The second such provision allows the F.B.I. to get a court order to seize "any tangible things" deemed relevant to a terrorism investigation - like a business's customer records, a diary or a computer.

From 2004 to 2009, the bureau used that authority more than 250 times, Mr. Mueller said.

The final provision set to expire is called the "lone wolf" provision. It allows the F.B.I. to get a court order to wiretap a terrorism suspect who is not connected to any foreign terrorist group or foreign government.

Mr. Mueller said this authority had never been used, but the bureau still wanted Congress to extend it.

Several other lawmakers are expected to file their own bills addressing the Patriot Act and related surveillance issues in the next several weeks.

Many of the proposals under discussion involve small wording shifts whose impact can be difficult to understand, in part because the statutes are extremely technical and some govern technology that is classified.

But in general, civil libertarians and some Democrats have called for changes that would require stronger evidence of meaningful links between a terrorism suspect and the person whom investigators are targeting.

In the same way, some are proposing to use any Patriot Act extension bill to tighten when the F.B.I. may use "national security letters" - administrative subpoenas that allow counterterrorism agents to seize business records without obtaining permission from a judge. Agents use the device tens of thousands of times each year.

The Patriot Act section that expanded the F.B.I.'s power to issue those letters is not expiring, but they have become particularly controversial because the Justice Department's inspector general issued two reports finding that F.B.I. agents frequently misused the device to obtain bank, credit card and telephone records.

Finally, some civil libertarians want lawmakers to revisit a June 2008 law in which Congress granted immunity from civil lawsuits to telecommunications companies that assisted President George W. Bush's program of surveillance without warrants, and that adjusted federal statutes to bring them into alignment with a form of that program.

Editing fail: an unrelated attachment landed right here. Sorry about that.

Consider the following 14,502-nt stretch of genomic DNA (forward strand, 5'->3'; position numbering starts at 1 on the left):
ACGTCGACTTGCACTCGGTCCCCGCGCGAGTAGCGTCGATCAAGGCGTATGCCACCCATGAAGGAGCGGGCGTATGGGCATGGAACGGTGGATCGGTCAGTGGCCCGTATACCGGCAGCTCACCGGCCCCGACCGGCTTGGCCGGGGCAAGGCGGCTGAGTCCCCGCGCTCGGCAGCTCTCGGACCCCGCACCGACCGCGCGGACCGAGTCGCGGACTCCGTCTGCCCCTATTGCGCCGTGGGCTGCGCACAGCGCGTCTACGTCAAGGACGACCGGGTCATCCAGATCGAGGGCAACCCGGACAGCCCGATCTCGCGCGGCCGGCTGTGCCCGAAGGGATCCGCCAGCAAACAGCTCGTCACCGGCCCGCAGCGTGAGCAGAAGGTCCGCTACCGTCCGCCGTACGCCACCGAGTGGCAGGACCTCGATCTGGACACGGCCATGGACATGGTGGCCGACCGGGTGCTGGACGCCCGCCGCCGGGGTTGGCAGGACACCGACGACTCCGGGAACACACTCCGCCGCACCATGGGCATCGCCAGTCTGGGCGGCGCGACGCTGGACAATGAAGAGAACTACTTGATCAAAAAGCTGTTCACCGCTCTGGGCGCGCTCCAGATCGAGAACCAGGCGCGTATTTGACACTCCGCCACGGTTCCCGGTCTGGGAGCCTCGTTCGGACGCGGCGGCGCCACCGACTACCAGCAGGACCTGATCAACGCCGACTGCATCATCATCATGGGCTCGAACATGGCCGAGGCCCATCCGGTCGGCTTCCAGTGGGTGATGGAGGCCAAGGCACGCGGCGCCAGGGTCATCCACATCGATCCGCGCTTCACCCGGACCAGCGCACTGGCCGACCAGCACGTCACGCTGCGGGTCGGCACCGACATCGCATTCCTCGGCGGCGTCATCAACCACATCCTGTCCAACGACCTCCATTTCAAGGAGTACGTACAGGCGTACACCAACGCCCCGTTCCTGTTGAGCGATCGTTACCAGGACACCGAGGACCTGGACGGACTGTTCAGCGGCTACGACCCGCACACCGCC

As a senator, Mr. Obama voted for that bill, infuriating civil libertarians.

The bill filed Sept. 17 - which is championed in particular by two Democratic senators, Russ Feingold of Wisconsin and Richard J. Durbin of Illinois - would repeal the immunity provision.

The measure would also tighten statutory restrictions to ban the "bulk collection" of phone calls coming into the United States from overseas. Some security specialists say that they doubt the national security agency has that capability today, but that it could become feasible as classified technology advances.

"Every single member of Congress wants to give our law enforcement and intelligence officials the tools they need to keep Americans safe," Mr. Feingold said in a statement when filing the bill. "But with the Patriot Act up for reauthorization, we should take this opportunity to fix the flaws in our surveillance laws once and for all."

But changes to the hard-fought 2008 legislation on the Foreign Intelligence Surveillance Act, or FISA, could provoke fierce opposition from Senate conservatives. Senator Christopher S. Bond, Republican of Missouri and vice chairman of the Senate Intelligence Committee, strongly objected to revisiting that law.

"Our terror fighters need the tools and legal authorities to track terror suspects quickly, before they strike," Mr. Bond said. "Unfortunately, this bill would render our critical warning system useless by unraveling the bipartisan FISA provisions Congress passed last year."